God is Our Refuge
Have you ever wondered how L. Frank Baum ever came up with the name “Oz?” as in The Wonderful Wizard of Oz? According to Baum, he happened to glance one day at some file cabinets in his office, one of which was labeled O-Z. He discarded the dash and the name “Oz” was born. But when Baum’s widow was asked the same question, she insisted that her husband had simply plucked the name out of thin air, much as he had done with the story of Dorothy and her visit to the Emerald City.
Neither answer has stopped the speculation. Baum, some say, chose “Oz” for it’s similarity to “Boz,” the pseudonym of Charles Dickens; or he chose the “Land of Oz” for it’s similarity to the “Land of Uz,” where the biblical Job lived; or he chose “Oz” because of “Ozymandius” a famous poem by Percy Bysse Shelley.
Let me toss one more theory into the pot. Ōz is a Hebrew word meaning “strength, might, power.” Perhaps Baum knew this and thought it the perfect name for a sham wizard who needed to project an outsized image for himself. Of course this is pure speculation, nothing more. But in the Hebrew Scriptures, the word ōz is often used to describe God’s power or strength. One of God’s titles is Migdal Ōz, which can be translated “strong tower.” Psalm 61 says “For you have been my refuge, a strong tower against the foe" (v.3, NIV).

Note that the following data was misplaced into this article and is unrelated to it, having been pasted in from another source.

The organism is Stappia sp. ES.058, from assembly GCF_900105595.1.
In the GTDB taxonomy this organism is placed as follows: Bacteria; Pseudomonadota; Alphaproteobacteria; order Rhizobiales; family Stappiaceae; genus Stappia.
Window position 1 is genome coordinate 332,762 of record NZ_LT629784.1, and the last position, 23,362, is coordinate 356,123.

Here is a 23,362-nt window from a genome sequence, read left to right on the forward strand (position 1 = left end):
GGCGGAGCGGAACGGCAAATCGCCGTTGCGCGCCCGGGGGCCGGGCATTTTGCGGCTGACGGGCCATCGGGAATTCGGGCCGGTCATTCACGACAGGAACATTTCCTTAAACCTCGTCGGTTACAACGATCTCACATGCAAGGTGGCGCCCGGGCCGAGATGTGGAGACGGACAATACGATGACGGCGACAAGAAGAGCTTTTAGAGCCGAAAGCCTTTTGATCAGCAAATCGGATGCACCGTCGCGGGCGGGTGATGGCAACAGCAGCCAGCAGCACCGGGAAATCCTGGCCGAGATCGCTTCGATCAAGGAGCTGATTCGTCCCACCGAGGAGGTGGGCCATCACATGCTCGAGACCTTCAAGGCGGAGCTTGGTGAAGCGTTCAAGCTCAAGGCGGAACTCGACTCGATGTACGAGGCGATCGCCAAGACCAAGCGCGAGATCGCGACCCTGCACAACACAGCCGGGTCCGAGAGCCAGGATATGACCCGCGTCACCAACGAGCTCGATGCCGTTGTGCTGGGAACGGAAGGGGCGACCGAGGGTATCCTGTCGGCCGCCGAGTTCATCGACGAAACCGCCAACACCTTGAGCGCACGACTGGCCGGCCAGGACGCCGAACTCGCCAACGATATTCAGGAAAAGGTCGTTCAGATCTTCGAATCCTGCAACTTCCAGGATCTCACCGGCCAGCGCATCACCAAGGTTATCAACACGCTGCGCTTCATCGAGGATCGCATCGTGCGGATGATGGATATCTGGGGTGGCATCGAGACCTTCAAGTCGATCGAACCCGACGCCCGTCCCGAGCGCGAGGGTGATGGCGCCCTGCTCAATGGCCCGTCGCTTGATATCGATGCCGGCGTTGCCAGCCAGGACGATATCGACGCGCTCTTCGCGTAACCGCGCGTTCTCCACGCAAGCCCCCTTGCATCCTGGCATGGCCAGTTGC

Indeed God’s power is always a refuge for believers. But if that is so why do we sometimes feel our vulnerability so acutely, as though we’re not residing in an impregnable tower but standing in an open field with thousands of arrows pointed straight at us? Perhaps it’s difficult to experience God’s protection because we’ve unwittingly stepped outside the tower. We do that by investing our trust elsewhere—in relationships, in our own understanding, in our talents, or in our ability to provide for ourselves. But when the fragility of the things we rely on is revealed, what then?
In truth, God is the only one powerful enough to keep us safe. Let’s not wait for our lives to collapse in order to learn how to trust him. Instead, let’s ask today for the grace we need to begin sheltering in his strength.